# Month: June 2011 Generating random permutations following the uniform law on the symmetric group ${S_n}$ is useful in many concrete situations. Various simulation algorithms are available. At the time of writing, the randperm function of Octave/Freemat/Matlab is implemented as

$\mathrm{[junk,perm]=sort(rand(1,n))}$

This algorithm is based on the following fact: if ${U_1,\ldots,U_n}$ are i.i.d. uniform random variables on ${[0,1]}$ (one may replace the uniform law by any other law without atoms) then the random permutation which sorts them is distributed according to the uniform law on ${S_n}$. The computational complexity of the algorithm is roughly the complexity of the quicksort which is ${O(n\log(n))}$ with high probability and ${O(n^2)}$ in the worst case. By the way, the randomized version of quicksort is analyzed in the book by Motwani and Raghavan. It is quite fun to realize that in order to produce a disorder, we reorder a disorder.

Actually, one can get rid of the logarithmic factor: there exist ${O(n)}$ algorithms producing uniform random permutations. For instance, one may pick without replacement the ${n}$ images of the permutation. Unfortunately, this method is difficult to implement since we have to keep track of the already chosen elements, and this may have a cost. Alternatively, one may also use the Chinese restaurant process. Recall that the Chinese restaurant process (with parameter ${\theta=1}$) consists at step ${k}$ either to add ${k}$ to an existing cycle (dealing with ${\{1,\ldots,k-1\}}$) with a probability proportional to its length, or to create a new cycle of unit length with probability ${1/k}$. Starting from the permutation ${(1)\cdots(n)}$ with ${n}$ fixed points, this corresponds to chose ${i}$ uniform over ${\{1,\ldots,k\}}$ and to compute the transposition ${(i,k)}$. Here ${(i,k)}$ is the identity if ${i=k}$, and we recall that the effect of a multiplication with the transposition ${(i,k)}$ is either the merge of the cycles containing ${i}$ and ${k}$ if they were disjoint or the split of the cycle containing both ${i}$ and ${k}$ if they belong to the same cycle. Here since ${k}$ belongs to a cycle of length ${1}$, we add it to the cycle containing ${i}$ with probability ${(k-1)/k}$. Therefore, the algorithm reduces to compute the product of transpositions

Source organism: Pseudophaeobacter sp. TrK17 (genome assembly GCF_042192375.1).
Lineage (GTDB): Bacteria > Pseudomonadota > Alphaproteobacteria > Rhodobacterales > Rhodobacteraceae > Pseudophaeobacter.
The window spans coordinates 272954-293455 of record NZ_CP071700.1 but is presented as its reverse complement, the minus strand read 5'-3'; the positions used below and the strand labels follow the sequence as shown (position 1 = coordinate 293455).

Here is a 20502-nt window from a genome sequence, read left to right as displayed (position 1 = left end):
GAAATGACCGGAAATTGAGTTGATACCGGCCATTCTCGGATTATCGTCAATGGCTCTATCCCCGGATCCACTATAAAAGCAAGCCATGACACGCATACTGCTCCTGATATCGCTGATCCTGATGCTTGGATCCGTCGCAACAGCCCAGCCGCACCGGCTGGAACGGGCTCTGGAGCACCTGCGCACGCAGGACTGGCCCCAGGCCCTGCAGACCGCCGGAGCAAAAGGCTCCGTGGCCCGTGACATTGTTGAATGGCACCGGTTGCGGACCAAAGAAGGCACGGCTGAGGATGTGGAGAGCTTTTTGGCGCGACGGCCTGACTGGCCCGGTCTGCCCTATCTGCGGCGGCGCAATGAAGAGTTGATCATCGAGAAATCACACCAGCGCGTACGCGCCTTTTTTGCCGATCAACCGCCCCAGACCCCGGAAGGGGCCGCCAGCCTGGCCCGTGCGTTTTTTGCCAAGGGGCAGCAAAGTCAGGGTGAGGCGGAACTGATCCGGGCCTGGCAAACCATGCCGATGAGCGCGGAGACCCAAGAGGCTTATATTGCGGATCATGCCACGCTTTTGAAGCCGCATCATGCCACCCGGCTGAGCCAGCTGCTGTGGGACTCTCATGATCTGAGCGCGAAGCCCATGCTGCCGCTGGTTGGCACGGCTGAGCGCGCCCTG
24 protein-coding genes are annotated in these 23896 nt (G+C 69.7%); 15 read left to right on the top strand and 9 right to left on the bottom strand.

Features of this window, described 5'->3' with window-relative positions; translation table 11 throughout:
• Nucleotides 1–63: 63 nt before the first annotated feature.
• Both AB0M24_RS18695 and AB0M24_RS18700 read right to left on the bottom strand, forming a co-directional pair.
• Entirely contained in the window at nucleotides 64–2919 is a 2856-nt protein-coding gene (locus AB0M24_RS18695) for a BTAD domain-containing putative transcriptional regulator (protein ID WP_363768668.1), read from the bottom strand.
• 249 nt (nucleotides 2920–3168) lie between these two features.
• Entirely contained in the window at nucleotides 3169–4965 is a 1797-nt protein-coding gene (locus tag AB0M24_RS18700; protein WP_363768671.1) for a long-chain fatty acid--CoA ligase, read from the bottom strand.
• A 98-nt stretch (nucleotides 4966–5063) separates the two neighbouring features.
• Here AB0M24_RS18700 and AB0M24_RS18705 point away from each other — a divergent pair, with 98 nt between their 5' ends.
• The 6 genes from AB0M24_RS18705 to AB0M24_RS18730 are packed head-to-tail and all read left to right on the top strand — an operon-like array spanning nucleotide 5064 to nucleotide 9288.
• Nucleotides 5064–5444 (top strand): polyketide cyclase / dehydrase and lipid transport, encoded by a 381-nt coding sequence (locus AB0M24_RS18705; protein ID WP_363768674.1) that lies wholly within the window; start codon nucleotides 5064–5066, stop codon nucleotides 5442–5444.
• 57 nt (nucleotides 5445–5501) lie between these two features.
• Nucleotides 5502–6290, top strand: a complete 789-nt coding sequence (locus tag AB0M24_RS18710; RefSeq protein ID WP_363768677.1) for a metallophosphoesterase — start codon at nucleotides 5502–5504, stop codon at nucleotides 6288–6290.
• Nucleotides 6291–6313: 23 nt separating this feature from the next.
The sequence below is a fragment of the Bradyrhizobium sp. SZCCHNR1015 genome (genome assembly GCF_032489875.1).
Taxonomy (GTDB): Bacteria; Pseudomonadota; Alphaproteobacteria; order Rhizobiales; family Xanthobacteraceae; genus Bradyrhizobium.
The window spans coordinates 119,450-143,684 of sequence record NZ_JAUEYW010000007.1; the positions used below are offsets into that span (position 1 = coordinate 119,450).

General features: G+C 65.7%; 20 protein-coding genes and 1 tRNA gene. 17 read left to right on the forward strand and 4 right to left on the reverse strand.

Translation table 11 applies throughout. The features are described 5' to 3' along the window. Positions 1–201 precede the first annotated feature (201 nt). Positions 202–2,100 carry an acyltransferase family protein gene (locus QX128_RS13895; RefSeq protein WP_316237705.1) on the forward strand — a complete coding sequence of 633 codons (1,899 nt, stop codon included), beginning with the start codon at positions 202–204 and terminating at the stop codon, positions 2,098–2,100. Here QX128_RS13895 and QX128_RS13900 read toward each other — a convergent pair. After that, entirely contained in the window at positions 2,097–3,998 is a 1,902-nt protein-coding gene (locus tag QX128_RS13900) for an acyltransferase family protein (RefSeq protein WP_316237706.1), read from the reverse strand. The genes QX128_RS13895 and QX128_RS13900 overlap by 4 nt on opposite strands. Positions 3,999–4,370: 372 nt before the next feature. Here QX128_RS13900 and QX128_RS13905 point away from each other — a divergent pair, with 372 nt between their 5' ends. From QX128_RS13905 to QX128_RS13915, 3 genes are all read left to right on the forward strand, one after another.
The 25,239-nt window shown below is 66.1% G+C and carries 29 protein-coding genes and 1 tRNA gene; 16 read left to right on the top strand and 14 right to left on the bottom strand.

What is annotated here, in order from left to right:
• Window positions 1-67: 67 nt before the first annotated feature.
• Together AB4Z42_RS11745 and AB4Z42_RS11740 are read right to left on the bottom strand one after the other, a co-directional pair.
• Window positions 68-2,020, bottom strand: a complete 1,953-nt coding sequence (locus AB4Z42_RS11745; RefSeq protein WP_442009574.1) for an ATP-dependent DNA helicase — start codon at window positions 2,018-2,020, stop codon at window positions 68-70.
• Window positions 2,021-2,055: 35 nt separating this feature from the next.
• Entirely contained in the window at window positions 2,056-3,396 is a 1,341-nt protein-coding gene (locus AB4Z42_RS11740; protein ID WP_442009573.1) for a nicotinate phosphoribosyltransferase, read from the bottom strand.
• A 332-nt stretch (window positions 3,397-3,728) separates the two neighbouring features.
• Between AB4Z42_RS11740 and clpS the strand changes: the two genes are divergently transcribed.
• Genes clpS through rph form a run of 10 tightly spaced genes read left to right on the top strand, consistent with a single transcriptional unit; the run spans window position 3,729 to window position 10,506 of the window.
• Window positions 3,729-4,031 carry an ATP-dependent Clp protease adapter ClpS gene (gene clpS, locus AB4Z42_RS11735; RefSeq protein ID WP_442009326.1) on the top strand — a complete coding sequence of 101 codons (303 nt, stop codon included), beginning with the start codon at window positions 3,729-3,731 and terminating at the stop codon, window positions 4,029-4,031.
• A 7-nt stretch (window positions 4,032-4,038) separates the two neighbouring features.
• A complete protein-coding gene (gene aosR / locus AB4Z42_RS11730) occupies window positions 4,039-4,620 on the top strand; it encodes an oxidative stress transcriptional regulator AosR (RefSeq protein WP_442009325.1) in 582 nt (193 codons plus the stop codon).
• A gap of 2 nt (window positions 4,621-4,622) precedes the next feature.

$(1U_1)\cdots(nU_n)$

where ${U_1,\ldots,U_n}$ are independent random variables with ${U_k}$ uniform on ${\{1,\ldots,k\}}$. This algorithm, also known as the Fisher-Yates or Knuth shuffle, is very simple to implement:

$\begin{array}{rcl} &&\mathrm{for\ k\ from\ 1\ to\ n\ do\ v[k]:=k;\ end} \\ &&\mathrm{for\ k\ from\ n\ downto\ 2\ do\ i:=rand(1,k);\ swap(v[i],v[k]);\ end} \end{array}$

This is the algorithm used at the time of writing by the grand generator of Scilab via the Fortran 77 routine genprm. Beware that this algorithm is not competitive if simply implemented in an interpreted language (that explains the sort(rand) trick above). Note that the Chinese restaurant process has also the ability of producing almost for free the cycles decomposition. With an arbitrary ${\theta}$, it allows more generally to simulate random permutations on ${S_n}$ following the Ewens law with parameter ${\theta}$ (we recover the uniform law on ${S_n}$ when ${\theta=1}$). The Ewens law appears as a Boltzmann-Gibbs measure on ${S_n}$ with inverse temperature ${-\log(\theta)}$ and energy equal to the number of cycles.

There exists approximate Monte Carlo Markov Chains (MCMC) methods, based on an aperiodic and irreducible Markov chain on ${S_n}$ admitting the uniform law on ${S_n}$ as an invariant law. For instance, one may use the random walk on ${S_n}$ with i.i.d. increments distributed according to the uniform law on transpositions. This Markov chain on ${S_n}$ features an ${n\log(n)}$ cutoff in total variation as shown by Diaconis and Shahshahani. One may also use the top to random shuffle Markov chain which features also an ${n\log(n)}$ cutoff related to the coupon collector, see e.g. Aldous and Diaconis. More examples are considered in an article by Diaconis and Fill and Pitman and in the excellent relatively recent book by Levin and Peres and Wilmer.

The Steinhaus-Johnson-Trotter algorithm is also based on transpositions.

Note: this post benefited from discussions with many people at various occasions, including Laurent Miclo, Edouard Maurel-Segala, and Yan Doumerc.

Last Updated on 2014-08-20 A famous theorem due to Constantin Carathéodory states that if ${A\subset\mathbb{R}^d}$ then every point ${x}$ in the convex hull of ${A}$ is the mean of a discrete probability measure supported by at most ${d+1}$ atoms in ${A}$. In other words, there exist ${x_1,\ldots,x_{d+1}\in A}$ and ${\lambda_1,\ldots,\lambda_{d+1}\in[0,1]}$ such that ${\lambda_1+\cdots+\lambda_{d+1}=1}$ and